Fair Deal for Your Local has asked for the code to be withdrawn, supported by MP and chair of Save the Pub Group Greg Mulholland.
The groups have criticised the Department for Business innovation and Skills for acting in “bad faith” for removing PRA, as campaigners feel the move negated the market rent only (MRO) option.
But the British Beer and Pub Association said it looked at how PRA might work with its members, and concluded it to be “almost unworkable”.
Chief executive Brigid Simmonds said: “So many pubs are unique, it is very difficult to establish 'comparables'. We do think that the MRO process provides more than sufficient safeguards.”
PRAs are a breakdown of rents and earnings under tied and free-of-tie models, designed to show tenants whether they would be better off staying tied or taking the market rent-only (MRO) option.
The original code concluded there is no need for PRAs, as MRO would achieve its objectives alone, but the U-turn means the assessment will be included in the second part of the code consultation.
The first consultation has also been criticised for only offering MRO if the rent proposed by the pubco is higher than a licensee’s existing rent.
Mulholland MP said the draft was “entirely unacceptable”, and does not abide by the legislation approved by the House of Commons last November.
It ignores advice of tenants’ groups and pub campaigners in favour of creating a code which supported big businesses, he claimed.
“The draft pubs code negates the MRO option by making it very difficult to trigger, a core part of the legislation strengthening tenants’ position,” Mulholland added.
Business minister Anna Soubry revealed the U-turn on PRA in the House of Commons yesterday (10 November).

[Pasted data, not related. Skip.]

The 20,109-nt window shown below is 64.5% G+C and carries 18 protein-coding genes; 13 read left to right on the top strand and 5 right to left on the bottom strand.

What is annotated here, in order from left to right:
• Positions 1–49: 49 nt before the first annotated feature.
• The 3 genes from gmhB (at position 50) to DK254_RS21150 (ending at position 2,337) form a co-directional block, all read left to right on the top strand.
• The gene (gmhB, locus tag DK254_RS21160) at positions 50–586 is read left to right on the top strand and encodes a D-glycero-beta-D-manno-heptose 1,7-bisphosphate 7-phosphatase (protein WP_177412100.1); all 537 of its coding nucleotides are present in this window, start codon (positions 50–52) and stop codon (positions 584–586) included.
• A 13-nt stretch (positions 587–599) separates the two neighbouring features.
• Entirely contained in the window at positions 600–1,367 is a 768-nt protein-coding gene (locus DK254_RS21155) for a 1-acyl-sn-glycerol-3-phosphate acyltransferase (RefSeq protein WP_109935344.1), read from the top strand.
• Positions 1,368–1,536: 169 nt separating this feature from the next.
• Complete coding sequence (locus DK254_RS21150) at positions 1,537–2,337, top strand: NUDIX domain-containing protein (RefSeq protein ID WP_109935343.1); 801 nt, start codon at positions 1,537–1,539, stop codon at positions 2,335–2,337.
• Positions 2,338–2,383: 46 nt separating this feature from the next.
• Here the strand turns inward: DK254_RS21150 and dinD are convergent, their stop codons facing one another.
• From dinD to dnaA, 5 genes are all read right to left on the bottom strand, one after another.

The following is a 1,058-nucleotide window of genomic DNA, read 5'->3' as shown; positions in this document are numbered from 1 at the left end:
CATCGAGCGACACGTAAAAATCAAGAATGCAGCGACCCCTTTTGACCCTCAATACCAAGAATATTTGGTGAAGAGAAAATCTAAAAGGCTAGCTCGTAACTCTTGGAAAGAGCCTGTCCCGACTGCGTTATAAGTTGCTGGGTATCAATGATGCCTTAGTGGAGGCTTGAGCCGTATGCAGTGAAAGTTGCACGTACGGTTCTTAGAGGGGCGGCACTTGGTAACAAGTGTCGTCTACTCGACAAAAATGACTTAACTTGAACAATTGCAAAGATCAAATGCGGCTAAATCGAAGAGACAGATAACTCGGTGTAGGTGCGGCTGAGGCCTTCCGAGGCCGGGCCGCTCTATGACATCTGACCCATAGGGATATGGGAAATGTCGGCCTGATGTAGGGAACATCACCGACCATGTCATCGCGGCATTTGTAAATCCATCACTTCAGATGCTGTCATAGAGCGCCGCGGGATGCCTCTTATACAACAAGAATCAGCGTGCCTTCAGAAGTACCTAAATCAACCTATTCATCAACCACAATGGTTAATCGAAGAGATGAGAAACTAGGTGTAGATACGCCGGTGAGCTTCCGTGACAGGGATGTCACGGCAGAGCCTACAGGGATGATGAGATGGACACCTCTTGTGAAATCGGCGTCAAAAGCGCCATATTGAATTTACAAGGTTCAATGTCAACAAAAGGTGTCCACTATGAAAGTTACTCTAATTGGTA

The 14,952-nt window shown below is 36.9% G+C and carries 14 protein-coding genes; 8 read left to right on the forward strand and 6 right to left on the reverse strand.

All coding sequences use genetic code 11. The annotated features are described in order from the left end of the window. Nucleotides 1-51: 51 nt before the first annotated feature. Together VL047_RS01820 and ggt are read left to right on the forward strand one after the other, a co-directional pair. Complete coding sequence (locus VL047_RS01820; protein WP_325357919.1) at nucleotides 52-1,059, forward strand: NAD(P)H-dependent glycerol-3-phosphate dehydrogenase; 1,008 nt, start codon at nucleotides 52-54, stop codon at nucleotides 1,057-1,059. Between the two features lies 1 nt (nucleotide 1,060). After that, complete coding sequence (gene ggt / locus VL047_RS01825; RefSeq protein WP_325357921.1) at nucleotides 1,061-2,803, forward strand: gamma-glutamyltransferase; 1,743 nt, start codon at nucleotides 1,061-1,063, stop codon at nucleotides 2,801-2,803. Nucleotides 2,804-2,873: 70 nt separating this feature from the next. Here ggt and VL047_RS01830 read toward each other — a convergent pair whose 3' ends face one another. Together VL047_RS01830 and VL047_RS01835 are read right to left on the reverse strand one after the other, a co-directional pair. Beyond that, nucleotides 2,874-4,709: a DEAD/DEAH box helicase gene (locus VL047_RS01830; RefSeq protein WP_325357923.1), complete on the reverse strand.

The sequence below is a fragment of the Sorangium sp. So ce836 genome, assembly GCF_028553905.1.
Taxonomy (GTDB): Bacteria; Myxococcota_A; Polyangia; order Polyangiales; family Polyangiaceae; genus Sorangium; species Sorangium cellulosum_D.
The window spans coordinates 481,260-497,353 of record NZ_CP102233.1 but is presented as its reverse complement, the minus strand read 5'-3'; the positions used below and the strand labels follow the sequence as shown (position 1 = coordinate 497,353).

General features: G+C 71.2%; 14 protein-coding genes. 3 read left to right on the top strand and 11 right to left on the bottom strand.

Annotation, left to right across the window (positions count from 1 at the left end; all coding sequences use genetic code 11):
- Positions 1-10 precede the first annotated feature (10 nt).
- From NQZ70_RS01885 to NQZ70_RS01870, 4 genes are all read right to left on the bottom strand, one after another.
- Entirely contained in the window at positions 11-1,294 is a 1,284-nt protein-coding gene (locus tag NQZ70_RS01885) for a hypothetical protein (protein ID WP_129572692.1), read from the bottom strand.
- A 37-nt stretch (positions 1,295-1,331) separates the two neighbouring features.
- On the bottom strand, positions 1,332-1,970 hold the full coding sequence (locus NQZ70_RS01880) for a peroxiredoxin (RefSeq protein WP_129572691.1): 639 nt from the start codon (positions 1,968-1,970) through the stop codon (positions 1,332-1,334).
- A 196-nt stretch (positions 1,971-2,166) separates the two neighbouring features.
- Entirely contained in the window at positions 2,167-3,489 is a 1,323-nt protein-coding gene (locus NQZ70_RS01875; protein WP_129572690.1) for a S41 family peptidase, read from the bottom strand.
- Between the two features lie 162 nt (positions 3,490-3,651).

She said: “The noble Lords have made their concerns very clear to Baroness Neville-Rolfe, and as a result of my conversations with her, that particular proposal will go into the second part of the consultation.”
The Association of Licensed Multiple Retailers told the PMA it was not convinced the draft provided a pragmatic and workable solution, and was glad the Government was in "listening mode".
Chief executive Kate Nicholls said: "This is a genuine consultation on the best way to deliver meaningful change. The minister’s acknowledgement that they haven’t got the balance right yet is welcome, and underlines the importance of getting this right and making sure the proposals are crystal clear, pragmatic and workable.”
Also questioning Soubry were MPs Louise Haigh, Michael Fabricant, and Bill Esterson.
Haigh said that the draft code would mean “very few tenants will be free from the pubco profiteers”, and Fabricant warned pubs may close due to high rents. Esterson welcomed the U-turn on PRA and echoed the view that ministers had acted in “bad faith”.
Industry bodies met with Government today (11 November) to discuss changes to the code.